One of the most frustrating things I have seen as a graduate student was a p-value of 0.06. In fact, I have seen this terrible number on more than one occasion. A p-value of 0.06 means that there is a six percent chance that the results I observed were a result of random chance if there really was no effect. Now, I personally think, when it comes to ecology at least, that six percent is low. Think about all the troubleshooting ecological research requires or how we are often limited to small sample sizes. How different is six percent really from 5 percent?
I am not the only one who is suspicious of the alpha values. I have listened to professors proclaim the death of traditional statistics and the end of an era of α < 0.05. Ecologists are moving towards Bayesian statistics. If you have been around FIU long enough you may remember the prestigious Glaser Seminar speaker in 2014 was Dr. David Anderson.
The other day I was surprised to see an article that was advocating for lowering al…

Why Should We All Care About Frozen Mud?

Post by: Peter Regier
I was recently fortunate enough to get an opportunity through the CUAHSI Pathfinder fellowship to conduct research in Alaska as an extension of my work with the FCE-LTER.The Pathfinder is designed to support new experiences for students working primarily in one field or one location.My project is a cross-LTER collaboration between the FCE site in Florida and the Bonanza Creek (BNZ) LTER site in interior Alaska.I’m using water quality sensors that measure the chemistry of small streams, including the concentrations of dissolved organic carbon (DOC), nitrate, and other water quality parameters.The sensors look like this:

We are using sensors to look at differences in water chemistry in streams spanning a gradient of permafrost coverage.Permafrost is ground that stays frozen year-round, and is a globally important sink of carbon.The permafrost in the region where I’m working is discontinuous, and has “drunken forests” of black spruce that grow at strange angles as t…

Diatom of the Month - July 2017: New discoveries await!

In the last year and a half, ten different authors have talked about 19 diatom species from 19 different genera in our “Diatom of the Month” blog series (11 biraphid, 2 araphid, 2 centric, 1 epithemioid, 1 eunotioid, 1 monoraphid, and 1 nitzschioid), and we got to know about some fantastic 2D and 3D diatom art. We reached thousands of people online via social media (see image below), thus raising awareness about these beautiful and extremely useful primary producers and environmental indicators.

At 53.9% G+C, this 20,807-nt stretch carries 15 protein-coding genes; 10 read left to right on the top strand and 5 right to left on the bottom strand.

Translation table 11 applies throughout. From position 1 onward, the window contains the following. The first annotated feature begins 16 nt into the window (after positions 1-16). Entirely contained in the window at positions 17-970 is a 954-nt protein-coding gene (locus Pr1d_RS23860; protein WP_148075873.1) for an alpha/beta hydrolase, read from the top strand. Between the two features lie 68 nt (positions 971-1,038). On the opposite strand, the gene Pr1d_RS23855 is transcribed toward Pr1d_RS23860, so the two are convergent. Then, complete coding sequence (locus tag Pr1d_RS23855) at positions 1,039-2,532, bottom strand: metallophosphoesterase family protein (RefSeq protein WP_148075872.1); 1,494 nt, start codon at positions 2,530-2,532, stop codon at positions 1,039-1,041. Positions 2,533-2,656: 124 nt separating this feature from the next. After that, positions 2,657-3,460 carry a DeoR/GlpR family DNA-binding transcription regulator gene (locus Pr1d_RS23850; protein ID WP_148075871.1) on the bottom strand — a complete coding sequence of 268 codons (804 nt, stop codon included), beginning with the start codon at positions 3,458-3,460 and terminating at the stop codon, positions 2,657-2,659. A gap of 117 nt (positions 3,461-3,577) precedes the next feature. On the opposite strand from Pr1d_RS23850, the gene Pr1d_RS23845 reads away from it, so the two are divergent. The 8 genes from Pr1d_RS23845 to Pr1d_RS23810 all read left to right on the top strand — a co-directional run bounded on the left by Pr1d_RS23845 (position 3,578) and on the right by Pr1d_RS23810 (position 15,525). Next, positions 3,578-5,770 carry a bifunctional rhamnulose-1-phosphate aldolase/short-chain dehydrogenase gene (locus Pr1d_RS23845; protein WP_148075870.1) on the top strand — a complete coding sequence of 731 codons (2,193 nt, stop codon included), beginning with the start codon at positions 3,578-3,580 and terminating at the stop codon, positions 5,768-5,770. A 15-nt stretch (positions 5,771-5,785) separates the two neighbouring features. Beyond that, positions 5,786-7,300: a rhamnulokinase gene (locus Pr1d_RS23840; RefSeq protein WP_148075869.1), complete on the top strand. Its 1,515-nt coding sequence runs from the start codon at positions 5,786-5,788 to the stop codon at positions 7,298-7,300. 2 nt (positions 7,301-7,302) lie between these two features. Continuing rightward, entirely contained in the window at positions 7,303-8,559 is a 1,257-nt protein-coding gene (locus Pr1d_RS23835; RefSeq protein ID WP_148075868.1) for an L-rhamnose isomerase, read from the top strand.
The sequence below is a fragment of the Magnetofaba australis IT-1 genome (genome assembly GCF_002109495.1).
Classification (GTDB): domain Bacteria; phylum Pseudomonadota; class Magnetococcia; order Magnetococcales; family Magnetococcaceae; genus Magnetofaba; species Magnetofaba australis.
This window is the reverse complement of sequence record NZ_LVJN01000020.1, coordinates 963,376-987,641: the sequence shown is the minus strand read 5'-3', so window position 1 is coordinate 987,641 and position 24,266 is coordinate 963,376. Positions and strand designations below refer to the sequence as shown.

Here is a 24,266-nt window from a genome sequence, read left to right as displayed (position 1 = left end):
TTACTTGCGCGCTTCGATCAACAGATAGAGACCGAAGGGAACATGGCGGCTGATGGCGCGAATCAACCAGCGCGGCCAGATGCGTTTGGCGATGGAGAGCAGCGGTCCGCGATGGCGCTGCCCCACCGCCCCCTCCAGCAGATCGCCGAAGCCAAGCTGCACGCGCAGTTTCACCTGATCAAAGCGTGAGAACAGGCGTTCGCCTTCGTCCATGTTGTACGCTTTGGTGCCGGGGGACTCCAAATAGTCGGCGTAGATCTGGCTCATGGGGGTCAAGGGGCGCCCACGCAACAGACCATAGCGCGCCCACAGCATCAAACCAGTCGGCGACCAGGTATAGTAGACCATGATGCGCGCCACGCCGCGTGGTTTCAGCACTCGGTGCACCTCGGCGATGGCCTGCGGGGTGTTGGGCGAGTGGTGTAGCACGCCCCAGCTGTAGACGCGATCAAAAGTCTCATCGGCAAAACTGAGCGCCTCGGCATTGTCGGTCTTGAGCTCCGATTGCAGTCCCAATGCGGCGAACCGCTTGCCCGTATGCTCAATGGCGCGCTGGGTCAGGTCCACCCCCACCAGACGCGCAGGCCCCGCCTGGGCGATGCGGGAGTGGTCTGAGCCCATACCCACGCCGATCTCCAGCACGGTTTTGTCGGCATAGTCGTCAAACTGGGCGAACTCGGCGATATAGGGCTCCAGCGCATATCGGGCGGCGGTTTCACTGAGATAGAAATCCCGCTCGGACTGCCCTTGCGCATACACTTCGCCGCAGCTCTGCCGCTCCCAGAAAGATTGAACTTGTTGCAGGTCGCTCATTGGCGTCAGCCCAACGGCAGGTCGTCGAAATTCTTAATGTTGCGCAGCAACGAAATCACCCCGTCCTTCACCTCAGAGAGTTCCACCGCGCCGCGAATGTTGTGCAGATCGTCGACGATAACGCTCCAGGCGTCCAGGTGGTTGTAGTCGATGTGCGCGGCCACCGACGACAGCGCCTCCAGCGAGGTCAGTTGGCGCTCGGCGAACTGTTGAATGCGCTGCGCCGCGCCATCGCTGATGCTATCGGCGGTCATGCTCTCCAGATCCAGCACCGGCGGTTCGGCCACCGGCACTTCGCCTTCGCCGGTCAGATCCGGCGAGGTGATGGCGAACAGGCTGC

We importantly relied on the wonderful “Diatoms of the United States” resource for reference and inspiration, which has so far produced taxon pages for 155 genera (25 are underway), and 851 species (202 are underway)! This was made possible over the years by more than 110 taxon contributors, an effort led by Marina Potapova, Sarah Spaulding, and Mark Edlund and kept under scrutiny by the review board members. The DOTUS Facebook page provides regular updates and features as well as news about co…

Diatom of the Month – June 2017: Fragilaria synegrotesca

by Nick Schulte*
I think Fragilaria synegrotesca is a cute diatom. Although long and lanky (nothing wrong with that!), F. synegrotesca has an adorable, sometimes very slight, potbelly (Fig. 1). 

Fig. 1. a) Live frustules in a rosette colony ( b) Fragilaria synegrotesca in valve view (Schulte 2014).
Now, some boring diatomist (e.g., me) might describe that little bump in the middle right as “a unilaterally expanded, hyaline central margin” and that’s accurate enough. But I also like to think of it as F. synegrotesca’s belly pooch. It brings to my mind the potbellies of seahorses, pigs, puppies and toddlers, and it seems very boop-able.

But let’s move past the physical attributes of this diatom, as the allure of this species is in its “actions”. Fragilaria synegrotesca has so far only been reported from karstic wetlands of the Caribbean and is most well-known from the Florida Everglades. In the Everglades, F. synegrotesca is …

Affordable Robots in Environmental Science

Post by: Dong Yoon LeeEmail:
Let me start with some questions. Have you ever lost all of your samples in a freezer because of a power outrage? Have you made your family unhappy (or happy) because you spend more time with laboratory rats? Have you failed to collect soil samples after a long boat trip because of unpredicted high water levels? Have you found out that super high phytoplankton production was caused by your advisor accidentally turning on a light during dark cycles? It is not uncommon to hear these kinds of unfortunate events from fellow scientists. It seems almost inevitable for biologists to avoid them because nature is full of surprises and that’s why we love studying biology! But wouldn't it be nice if you had a robot preventing unwanted events from happening? In addition, wouldn't it be even better if a robot was easy to program, to make, and most importantly, affordable. We tend to think that a robot is an intelligent object with arms, legs, or at …